My students have a hard time assigning correct responsibilities and methods to classes. They get confused about which method suits which class better.

Suppose we have two classes, class A and class B. It may not be very clear if method m1() is best to belong to class A or to class B.

Any references or methods that help in this regard is extremely appreciated.

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    $\begingroup$ Could you edit your question to include an example? I'm not sure what you're asking. $\endgroup$
    – Ben I.
    Nov 24, 2021 at 16:21

1 Answer 1


I'm not going to name a resource, partly because it might be my own work. But I can give a mini-lesson.

The question actually sounds like it comes from someone who is familiar with "procedural programming" in some way and wants to hammer the thinking mode from that into a completely different paradigm: OO programming.

Different paradigms require different ways of thinking and it can be difficult, even impossible for some, to switch paradigms. It took me a long time to switch to a deep understanding of OO after being completely immersed in procedural programming. I'm still a very weak functional programmer unless I get some helps like the concrete syntax of something like Standard ML.

In the procedural programming paradigm you consider a solution to be the result of carrying out a process. The process is carried out by one or more procedures (and/or functions). The "Way to Program" is one of writing complex procedures as some sort composition of simpler procedures. This seems to me to be the way of thinking that you (the OP) normally apply. If you try to force this way of thinking into OO it becomes very artificial. Hence the problem you face.

In OO programming you don't think of a program or a solution as a process, but as the interaction of independent entities (objects) that each have behaviors that can be invoked. The objects are self contained and present an interface to the larger program, perhaps defined by a class.

So, the way to think in OO is "what are the objects and how do they behave". Given a problem statement, think about the nouns, which normally represent "things" that can be objects. How do such "things" normally behave and how do they interact with other things with the same and different behaviors.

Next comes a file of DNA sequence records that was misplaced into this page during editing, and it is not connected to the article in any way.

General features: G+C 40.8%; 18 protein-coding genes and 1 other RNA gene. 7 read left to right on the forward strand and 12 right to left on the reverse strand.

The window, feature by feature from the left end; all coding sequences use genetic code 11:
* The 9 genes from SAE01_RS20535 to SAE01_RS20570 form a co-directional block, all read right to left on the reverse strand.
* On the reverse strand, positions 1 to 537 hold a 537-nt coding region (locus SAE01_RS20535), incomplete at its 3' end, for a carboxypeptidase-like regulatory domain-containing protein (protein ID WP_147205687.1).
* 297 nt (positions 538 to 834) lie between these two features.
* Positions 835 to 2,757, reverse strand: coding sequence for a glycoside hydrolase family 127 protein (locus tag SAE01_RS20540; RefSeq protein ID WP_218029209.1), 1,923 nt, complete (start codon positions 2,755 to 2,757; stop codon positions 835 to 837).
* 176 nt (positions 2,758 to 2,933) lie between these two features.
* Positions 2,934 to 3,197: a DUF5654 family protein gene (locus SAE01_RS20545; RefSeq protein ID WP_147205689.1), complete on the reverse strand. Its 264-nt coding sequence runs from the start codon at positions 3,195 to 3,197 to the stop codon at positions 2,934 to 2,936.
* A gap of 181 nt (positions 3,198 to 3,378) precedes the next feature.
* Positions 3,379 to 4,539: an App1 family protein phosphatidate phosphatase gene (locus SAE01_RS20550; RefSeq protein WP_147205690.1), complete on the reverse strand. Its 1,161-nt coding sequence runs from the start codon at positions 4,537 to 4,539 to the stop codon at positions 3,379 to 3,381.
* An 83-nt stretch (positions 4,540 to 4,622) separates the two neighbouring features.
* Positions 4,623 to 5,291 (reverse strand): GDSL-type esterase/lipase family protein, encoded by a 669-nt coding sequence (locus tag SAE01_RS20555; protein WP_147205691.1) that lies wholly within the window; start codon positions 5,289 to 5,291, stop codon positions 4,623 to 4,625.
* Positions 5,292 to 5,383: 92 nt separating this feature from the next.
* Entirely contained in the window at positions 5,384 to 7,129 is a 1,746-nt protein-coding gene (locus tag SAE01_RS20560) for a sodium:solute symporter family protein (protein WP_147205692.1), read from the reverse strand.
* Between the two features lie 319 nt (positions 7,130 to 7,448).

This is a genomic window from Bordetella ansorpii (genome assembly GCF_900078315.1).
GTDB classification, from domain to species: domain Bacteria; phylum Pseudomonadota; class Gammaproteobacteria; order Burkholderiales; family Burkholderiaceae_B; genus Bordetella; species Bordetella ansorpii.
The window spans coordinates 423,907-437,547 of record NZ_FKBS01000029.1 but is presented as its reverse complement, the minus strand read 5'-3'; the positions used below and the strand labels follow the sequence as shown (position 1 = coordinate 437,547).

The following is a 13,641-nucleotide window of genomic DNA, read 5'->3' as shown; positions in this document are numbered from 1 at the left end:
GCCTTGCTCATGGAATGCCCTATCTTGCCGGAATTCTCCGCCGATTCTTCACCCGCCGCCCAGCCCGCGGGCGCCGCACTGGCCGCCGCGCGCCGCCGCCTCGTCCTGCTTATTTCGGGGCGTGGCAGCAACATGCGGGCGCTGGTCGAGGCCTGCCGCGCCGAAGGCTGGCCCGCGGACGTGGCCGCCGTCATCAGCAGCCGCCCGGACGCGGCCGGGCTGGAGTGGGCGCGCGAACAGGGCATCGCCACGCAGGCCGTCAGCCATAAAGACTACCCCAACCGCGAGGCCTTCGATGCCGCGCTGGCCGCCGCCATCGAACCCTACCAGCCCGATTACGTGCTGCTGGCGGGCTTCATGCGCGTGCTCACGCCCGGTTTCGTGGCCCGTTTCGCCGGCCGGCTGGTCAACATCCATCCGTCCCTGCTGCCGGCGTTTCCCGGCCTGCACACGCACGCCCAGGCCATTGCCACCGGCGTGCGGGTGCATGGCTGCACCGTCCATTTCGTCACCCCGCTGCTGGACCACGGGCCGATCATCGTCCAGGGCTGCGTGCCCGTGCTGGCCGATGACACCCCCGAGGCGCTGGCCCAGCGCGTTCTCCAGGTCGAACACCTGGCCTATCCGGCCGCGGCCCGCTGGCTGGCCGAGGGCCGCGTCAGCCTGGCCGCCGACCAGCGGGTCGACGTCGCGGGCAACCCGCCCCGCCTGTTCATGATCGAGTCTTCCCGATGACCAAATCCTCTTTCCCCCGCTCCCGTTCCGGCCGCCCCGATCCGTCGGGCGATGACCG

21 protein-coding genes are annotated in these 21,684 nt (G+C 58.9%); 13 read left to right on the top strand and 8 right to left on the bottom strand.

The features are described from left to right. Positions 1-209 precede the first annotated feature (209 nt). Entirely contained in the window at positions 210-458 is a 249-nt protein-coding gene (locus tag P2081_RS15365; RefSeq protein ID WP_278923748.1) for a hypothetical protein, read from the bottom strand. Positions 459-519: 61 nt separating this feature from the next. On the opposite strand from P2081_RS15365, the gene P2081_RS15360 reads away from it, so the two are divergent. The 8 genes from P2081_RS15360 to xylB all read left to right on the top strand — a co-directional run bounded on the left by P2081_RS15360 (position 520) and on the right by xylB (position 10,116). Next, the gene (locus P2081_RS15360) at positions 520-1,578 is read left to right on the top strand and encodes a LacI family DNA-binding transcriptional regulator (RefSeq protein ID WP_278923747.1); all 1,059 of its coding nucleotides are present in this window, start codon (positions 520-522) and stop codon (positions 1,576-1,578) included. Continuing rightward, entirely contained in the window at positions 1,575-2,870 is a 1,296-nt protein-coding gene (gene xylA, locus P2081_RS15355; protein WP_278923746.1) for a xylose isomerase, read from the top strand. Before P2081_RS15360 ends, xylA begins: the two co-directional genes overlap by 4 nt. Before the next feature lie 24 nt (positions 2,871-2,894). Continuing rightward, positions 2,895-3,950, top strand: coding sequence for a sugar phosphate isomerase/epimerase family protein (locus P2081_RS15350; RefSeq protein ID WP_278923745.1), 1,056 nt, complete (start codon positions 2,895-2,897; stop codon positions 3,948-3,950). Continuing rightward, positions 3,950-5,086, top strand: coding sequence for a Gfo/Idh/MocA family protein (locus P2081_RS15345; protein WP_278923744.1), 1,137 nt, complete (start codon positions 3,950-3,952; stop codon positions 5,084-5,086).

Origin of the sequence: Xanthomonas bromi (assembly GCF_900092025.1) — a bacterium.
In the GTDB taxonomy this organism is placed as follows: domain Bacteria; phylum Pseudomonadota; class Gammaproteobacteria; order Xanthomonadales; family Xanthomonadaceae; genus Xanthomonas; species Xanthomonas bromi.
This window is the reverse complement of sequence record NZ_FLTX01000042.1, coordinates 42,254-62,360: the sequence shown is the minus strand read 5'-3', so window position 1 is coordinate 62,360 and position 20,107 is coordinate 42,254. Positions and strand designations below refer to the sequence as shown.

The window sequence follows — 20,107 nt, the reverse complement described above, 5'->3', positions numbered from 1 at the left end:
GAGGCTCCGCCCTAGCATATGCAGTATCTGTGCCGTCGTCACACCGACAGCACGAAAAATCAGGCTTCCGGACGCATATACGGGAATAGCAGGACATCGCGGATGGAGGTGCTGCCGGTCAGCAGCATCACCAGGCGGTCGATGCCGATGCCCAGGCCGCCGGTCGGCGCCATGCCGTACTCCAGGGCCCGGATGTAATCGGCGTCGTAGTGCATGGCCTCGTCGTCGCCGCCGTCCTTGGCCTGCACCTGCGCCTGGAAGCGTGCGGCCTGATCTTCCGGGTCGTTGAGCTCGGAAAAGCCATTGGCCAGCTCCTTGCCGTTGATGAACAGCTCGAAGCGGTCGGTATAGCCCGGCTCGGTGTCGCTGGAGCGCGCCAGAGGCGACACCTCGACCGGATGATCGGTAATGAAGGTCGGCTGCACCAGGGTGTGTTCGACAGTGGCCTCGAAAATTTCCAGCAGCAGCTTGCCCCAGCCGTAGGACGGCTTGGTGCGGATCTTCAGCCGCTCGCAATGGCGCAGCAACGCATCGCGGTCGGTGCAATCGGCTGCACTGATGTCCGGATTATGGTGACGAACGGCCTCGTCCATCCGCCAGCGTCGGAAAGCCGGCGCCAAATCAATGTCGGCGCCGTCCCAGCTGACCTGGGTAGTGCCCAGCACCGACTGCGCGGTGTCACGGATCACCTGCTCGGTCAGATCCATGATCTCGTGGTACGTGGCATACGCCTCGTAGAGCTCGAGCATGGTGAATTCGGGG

Complex "things" can be composed of simpler things (other objects defined by other classes), not just primitives of the language. It is a big step too learn to model the problem space as objects composed of and interacting with other objects.

Then the solution of the problem becomes something like a choreography getting the various objects to exhibit their inherent behaviors in a coherent way toward a goal.

If you can start to think that way or teach it to your students, then your question goes away. The "methods" represent the behaviors of the objects, so there is no notion of "distributing" them to classes.

Think of objects as "bundles of behavior", with the public methods defining that behavior. Avoid thinking of them as "bundles of values" that get operated on by the methods. The methods are primary, the fields are there to support those behaviors.

One aspect of the "bundles of behavior" idea is embodied in the "Tell, Don't Ask" principle. This means that most methods of an object tell it to do something, rather than ask it for information to be used elsewhere. This centralizes decision making (and mutation) in the object itself, rather than pushing it elsewhere in the program, which would make it harder to track. So, few methods should access information, and especially avoid accessing the values of fields.

One of my favorite examples of paradigm change is the Battle of Agincourt in which Henry V destroyed the French knighthood by changing the paradigm. He defeated and army of highly trained warriors (knights) with a peasant army (archers). The French had no way to reply.

But it took about a century before nobles were no longer trained as knights, with Henry VIII being the last fully trained king-knight. Old lessons die hard.

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    $\begingroup$ Nice answer, of course. I think another aspect is that procedural programmers sometimes don't realize that there are intermediate objects that help in "process". Without identifying these immediates, it can be more difficult where to place the methods. In short, there are sometimes shorter-lived entities that should also be manifest as objects with responsibilities/capabilities and this is sometimes the answer of where functionality should go. Evaluate lifetime of state (both in objects and in local variables) to help identify missing objects. $\endgroup$
    – Erik Eidt
    Nov 25, 2021 at 1:24
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    $\begingroup$ Thank you for the answer. It is very helpful. I would appreciate if you could also provide a reference, even if it is your own (as you use a nickname here, I won't even know if it is your material or someone else!!) $\endgroup$
    – User 19826
    Nov 26, 2021 at 6:59

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